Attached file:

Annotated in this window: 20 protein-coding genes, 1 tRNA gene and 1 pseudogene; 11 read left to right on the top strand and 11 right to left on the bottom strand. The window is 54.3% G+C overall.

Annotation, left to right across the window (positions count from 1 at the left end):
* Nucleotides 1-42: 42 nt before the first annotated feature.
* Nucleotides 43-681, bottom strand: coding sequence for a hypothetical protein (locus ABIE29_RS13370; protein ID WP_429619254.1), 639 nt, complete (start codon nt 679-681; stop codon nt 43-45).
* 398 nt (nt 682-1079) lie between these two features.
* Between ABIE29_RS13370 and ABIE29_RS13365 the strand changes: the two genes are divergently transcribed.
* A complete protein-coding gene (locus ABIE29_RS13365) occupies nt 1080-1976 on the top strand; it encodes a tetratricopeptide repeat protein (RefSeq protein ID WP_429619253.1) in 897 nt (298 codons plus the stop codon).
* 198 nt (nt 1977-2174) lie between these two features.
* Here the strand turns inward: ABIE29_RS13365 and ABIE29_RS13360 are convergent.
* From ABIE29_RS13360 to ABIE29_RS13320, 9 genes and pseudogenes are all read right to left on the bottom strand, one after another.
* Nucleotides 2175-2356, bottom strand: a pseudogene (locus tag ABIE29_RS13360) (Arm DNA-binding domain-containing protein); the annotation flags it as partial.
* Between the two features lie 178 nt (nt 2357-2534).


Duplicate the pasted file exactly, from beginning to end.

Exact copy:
Annotated in this window: 20 protein-coding genes, 1 tRNA gene and 1 pseudogene; 11 read left to right on the top strand and 11 right to left on the bottom strand. The window is 54.3% G+C overall.

Annotation, left to right across the window (positions count from 1 at the left end):
* Nucleotides 1-42: 42 nt before the first annotated feature.
* Nucleotides 43-681, bottom strand: coding sequence for a hypothetical protein (locus ABIE29_RS13370; protein ID WP_429619254.1), 639 nt, complete (start codon nt 679-681; stop codon nt 43-45).
* 398 nt (nt 682-1079) lie between these two features.
* Between ABIE29_RS13370 and ABIE29_RS13365 the strand changes: the two genes are divergently transcribed.
* A complete protein-coding gene (locus ABIE29_RS13365) occupies nt 1080-1976 on the top strand; it encodes a tetratricopeptide repeat protein (RefSeq protein ID WP_429619253.1) in 897 nt (298 codons plus the stop codon).
* 198 nt (nt 1977-2174) lie between these two features.
* Here the strand turns inward: ABIE29_RS13365 and ABIE29_RS13360 are convergent.
* From ABIE29_RS13360 to ABIE29_RS13320, 9 genes and pseudogenes are all read right to left on the bottom strand, one after another.
* Nucleotides 2175-2356, bottom strand: a pseudogene (locus tag ABIE29_RS13360) (Arm DNA-binding domain-containing protein); the annotation flags it as partial.
* Between the two features lie 178 nt (nt 2357-2534).